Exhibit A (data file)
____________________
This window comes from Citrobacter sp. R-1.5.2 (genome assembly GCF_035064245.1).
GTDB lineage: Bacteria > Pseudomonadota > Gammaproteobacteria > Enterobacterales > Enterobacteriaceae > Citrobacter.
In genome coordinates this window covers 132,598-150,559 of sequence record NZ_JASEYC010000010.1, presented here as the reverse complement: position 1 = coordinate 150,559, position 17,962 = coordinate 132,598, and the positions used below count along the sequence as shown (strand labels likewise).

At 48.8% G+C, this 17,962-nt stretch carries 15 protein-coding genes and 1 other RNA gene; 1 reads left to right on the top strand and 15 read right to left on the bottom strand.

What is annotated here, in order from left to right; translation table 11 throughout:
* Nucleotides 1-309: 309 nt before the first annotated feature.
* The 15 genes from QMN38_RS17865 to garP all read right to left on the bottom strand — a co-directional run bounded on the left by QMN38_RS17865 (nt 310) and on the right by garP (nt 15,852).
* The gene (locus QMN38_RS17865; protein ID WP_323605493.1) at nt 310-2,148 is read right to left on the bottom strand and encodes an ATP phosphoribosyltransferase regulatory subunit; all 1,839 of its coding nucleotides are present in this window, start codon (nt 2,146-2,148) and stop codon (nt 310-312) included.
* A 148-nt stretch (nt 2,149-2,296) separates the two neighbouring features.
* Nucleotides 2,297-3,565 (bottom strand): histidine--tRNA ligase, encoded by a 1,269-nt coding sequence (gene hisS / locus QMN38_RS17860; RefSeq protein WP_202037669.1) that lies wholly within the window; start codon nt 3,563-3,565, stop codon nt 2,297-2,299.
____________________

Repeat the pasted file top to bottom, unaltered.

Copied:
This window comes from Citrobacter sp. R-1.5.2 (genome assembly GCF_035064245.1).
GTDB lineage: Bacteria > Pseudomonadota > Gammaproteobacteria > Enterobacterales > Enterobacteriaceae > Citrobacter.
In genome coordinates this window covers 132,598-150,559 of sequence record NZ_JASEYC010000010.1, presented here as the reverse complement: position 1 = coordinate 150,559, position 17,962 = coordinate 132,598, and the positions used below count along the sequence as shown (strand labels likewise).

At 48.8% G+C, this 17,962-nt stretch carries 15 protein-coding genes and 1 other RNA gene; 1 reads left to right on the top strand and 15 read right to left on the bottom strand.

What is annotated here, in order from left to right; translation table 11 throughout:
* Nucleotides 1-309: 309 nt before the first annotated feature.
* The 15 genes from QMN38_RS17865 to garP all read right to left on the bottom strand — a co-directional run bounded on the left by QMN38_RS17865 (nt 310) and on the right by garP (nt 15,852).
* The gene (locus QMN38_RS17865; protein ID WP_323605493.1) at nt 310-2,148 is read right to left on the bottom strand and encodes an ATP phosphoribosyltransferase regulatory subunit; all 1,839 of its coding nucleotides are present in this window, start codon (nt 2,146-2,148) and stop codon (nt 310-312) included.
* A 148-nt stretch (nt 2,149-2,296) separates the two neighbouring features.
* Nucleotides 2,297-3,565 (bottom strand): histidine--tRNA ligase, encoded by a 1,269-nt coding sequence (gene hisS / locus QMN38_RS17860; RefSeq protein WP_202037669.1) that lies wholly within the window; start codon nt 3,563-3,565, stop codon nt 2,297-2,299.